Some monitors designed for medical imaging actually have a light sensor built in to the display to monitor the black and white levels. While a photometer can certainly take those measurements, the sensor can do the job just as well and without human intervention. As such, the display can monitor the levels itself on a regular basis, adjust the brightness and contrast automatically as needed, and notify the user when it can no longer maintain the black and white levels. The notification can occur by means of a red light on the frame of the screen, or even by means of an email to a system administrator. It is not so much the sparing of the 45 seconds of the conformance check that benefits the QC technician as it is the elimination of the need to visit every PACS workstation monitor every 3 months. This is especially helpful if there are many workstations distributed throughout the hospital and among distant facilities. Rather, the QC technician need only visit those monitors that can no longer automatically maintain their black and white levels.


CRT and LCD monitors work very differently, and as such the manner in which they degrade and the cost of replacing the degraded components also differ. CRTs shoot an electron beam at a phosphor screen. When the electrons hit the phosphor, their energy is converted into a burst of visible light photons. Over time, the amount of light that the combination of the beam and the phosphor can produce diminishes. When that happens, the only way to restore the monitor to its original brightness is to replace the entire guts of the monitorthe cathode ray tube itselfwhich often costs about 80% as much as a new monitor. A flat panel LCD display operates by shining a bright backlight at a screen of liquid crystals. The crystals attenuate and filter that light to produce the different intensities and colors on the screen. In the LCD display, it is the backlight that dims over time, and therefore only that component need be replaced to restore the system’s original brightness. The backlight of a medical grade flat panel LCD typically costs about $500 to replace, and lasts longer than a CRT.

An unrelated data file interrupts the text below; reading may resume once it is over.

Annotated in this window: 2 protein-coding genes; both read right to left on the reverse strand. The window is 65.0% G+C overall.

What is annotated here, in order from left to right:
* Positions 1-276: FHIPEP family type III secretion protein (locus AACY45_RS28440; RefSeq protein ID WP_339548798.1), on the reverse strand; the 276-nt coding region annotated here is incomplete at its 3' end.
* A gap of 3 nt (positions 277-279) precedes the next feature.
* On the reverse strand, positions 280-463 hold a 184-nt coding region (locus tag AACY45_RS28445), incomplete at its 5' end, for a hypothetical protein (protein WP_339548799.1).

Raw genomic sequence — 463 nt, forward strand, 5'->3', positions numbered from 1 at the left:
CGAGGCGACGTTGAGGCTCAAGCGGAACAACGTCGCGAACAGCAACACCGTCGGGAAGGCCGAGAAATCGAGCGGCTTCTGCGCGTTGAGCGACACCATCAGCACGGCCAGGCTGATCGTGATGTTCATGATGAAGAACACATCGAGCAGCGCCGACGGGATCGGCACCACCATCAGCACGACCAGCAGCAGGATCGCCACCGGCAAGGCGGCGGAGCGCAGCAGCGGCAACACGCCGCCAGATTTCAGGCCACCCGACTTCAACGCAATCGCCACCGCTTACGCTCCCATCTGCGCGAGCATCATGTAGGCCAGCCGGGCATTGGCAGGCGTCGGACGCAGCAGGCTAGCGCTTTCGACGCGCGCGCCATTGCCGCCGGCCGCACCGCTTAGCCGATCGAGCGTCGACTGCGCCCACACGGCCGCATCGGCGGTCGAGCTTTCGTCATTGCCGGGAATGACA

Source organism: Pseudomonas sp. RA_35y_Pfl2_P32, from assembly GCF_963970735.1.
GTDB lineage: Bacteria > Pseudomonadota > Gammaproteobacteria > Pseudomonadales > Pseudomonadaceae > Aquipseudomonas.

As mentioned above, it is not absolutely necessary to replace a CRT tube or backlight that has dimmed beyond the ability of the brightness and contrast controls to compensate. Rather, the monitor can be recalibrated to the DICOM GSDF using the photometer. However, it will still be a dimmer monitor, capable of displaying fewer just noticeable differences. The monitor that cost extra because of its greater luminance may be so dim as to be functioning like a cheaper one. That is why, in many cases, either the tube or backlight is replaced, or the whole unit is replaced.


“Medical grade” graphics cards confer several advantages over consumer grade cards, including the ability to support higher resolutions (up to 5 megapixels, or even higher) and to provide finer calibration to the DICOM GSDF with less loss of just noticeable differences. However, they come with a medical grade price, and what is less well known about consumer grade cards is that not only can they support up to 2 megapixels, but they, too, can be calibrated to the DICOM GSDF. Almost any graphics card made in the past 3 years, perhaps more, can be calibrated. Operating system barriers have also been removed. Windows NT strove to create a strong separation between the computer user and the low level workings of the system components, including the graphics card. While this supposedly prevented system crashes, it interfered with the user’s ability to access the card’s LUT to calibrate the monitor. However, with Windows 2000 and XP, this issue has been resolved, and it is now relatively easy for calibration software vendors to write applications which can access the LUT.